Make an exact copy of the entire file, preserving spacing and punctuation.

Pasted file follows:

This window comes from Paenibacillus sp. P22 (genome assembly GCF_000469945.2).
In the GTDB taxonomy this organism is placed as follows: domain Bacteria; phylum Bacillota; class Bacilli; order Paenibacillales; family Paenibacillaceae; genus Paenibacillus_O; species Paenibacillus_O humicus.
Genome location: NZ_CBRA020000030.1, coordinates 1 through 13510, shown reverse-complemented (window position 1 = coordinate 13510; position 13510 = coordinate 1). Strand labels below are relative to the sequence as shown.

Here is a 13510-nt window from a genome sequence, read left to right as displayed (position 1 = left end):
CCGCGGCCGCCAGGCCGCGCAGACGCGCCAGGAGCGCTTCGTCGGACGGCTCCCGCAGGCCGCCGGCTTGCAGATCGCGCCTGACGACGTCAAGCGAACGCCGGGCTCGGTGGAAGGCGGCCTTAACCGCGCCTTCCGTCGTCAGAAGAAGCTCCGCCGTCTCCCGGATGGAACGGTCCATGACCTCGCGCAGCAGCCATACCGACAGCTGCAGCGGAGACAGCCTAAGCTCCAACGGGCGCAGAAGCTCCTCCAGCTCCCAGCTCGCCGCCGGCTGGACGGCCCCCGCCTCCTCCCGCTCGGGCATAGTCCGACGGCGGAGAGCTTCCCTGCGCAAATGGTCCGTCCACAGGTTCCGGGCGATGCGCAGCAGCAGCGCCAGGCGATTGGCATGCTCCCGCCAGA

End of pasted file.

This window comes from Paenibacillus sp. P22 (genome assembly GCF_000469945.2).
In the GTDB taxonomy this organism is placed as follows: domain Bacteria; phylum Bacillota; class Bacilli; order Paenibacillales; family Paenibacillaceae; genus Paenibacillus_O; species Paenibacillus_O humicus.
Genome location: NZ_CBRA020000030.1, coordinates 1 through 13510, shown reverse-complemented (window position 1 = coordinate 13510; position 13510 = coordinate 1). Strand labels below are relative to the sequence as shown.

Here is a 13510-nt window from a genome sequence, read left to right as displayed (position 1 = left end):
CCGCGGCCGCCAGGCCGCGCAGACGCGCCAGGAGCGCTTCGTCGGACGGCTCCCGCAGGCCGCCGGCTTGCAGATCGCGCCTGACGACGTCAAGCGAACGCCGGGCTCGGTGGAAGGCGGCCTTAACCGCGCCTTCCGTCGTCAGAAGAAGCTCCGCCGTCTCCCGGATGGAACGGTCCATGACCTCGCGCAGCAGCCATACCGACAGCTGCAGCGGAGACAGCCTAAGCTCCAACGGGCGCAGAAGCTCCTCCAGCTCCCAGCTCGCCGCCGGCTGGACGGCCCCCGCCTCCTCCCGCTCGGGCATAGTCCGACGGCGGAGAGCTTCCCTGCGCAAATGGTCCGTCCACAGGTTCCGGGCGATGCGCAGCAGCAGCGCCAGGCGATTGGCATGCTCCCGCCAGA